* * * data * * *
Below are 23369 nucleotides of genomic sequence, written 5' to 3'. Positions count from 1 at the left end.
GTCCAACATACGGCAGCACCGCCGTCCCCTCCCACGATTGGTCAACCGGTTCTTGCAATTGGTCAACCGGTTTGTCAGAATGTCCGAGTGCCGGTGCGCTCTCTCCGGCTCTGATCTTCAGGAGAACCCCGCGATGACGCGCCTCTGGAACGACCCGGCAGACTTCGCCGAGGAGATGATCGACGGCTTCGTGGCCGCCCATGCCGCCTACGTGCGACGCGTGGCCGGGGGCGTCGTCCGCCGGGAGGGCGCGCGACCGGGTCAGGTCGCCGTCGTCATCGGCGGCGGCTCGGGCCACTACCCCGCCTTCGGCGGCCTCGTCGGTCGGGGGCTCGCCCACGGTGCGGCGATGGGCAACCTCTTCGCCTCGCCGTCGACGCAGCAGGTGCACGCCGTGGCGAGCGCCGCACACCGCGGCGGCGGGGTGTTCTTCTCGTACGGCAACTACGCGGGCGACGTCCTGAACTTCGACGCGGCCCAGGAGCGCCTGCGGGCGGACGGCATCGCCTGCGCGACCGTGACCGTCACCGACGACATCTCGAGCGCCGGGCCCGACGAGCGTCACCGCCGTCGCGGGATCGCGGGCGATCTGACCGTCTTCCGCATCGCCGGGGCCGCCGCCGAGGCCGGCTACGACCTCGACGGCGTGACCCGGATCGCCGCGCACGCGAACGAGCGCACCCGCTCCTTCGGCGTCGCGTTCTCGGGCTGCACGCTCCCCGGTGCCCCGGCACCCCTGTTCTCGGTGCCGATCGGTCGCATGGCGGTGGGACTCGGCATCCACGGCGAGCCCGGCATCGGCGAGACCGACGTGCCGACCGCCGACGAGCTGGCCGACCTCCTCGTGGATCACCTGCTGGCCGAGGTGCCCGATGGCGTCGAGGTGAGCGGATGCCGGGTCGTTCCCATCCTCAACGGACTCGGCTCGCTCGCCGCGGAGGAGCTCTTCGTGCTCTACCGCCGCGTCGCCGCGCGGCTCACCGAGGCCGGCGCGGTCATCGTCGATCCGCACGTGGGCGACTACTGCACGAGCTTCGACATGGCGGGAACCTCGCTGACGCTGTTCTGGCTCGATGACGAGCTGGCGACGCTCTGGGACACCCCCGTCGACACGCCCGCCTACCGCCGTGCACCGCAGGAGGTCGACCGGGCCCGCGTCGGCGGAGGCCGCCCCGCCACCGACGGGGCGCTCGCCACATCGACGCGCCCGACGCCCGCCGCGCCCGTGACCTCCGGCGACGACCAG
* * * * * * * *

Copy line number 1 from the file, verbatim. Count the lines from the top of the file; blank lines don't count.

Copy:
Below are 23369 nucleotides of genomic sequence, written 5' to 3'. Positions count from 1 at the left end.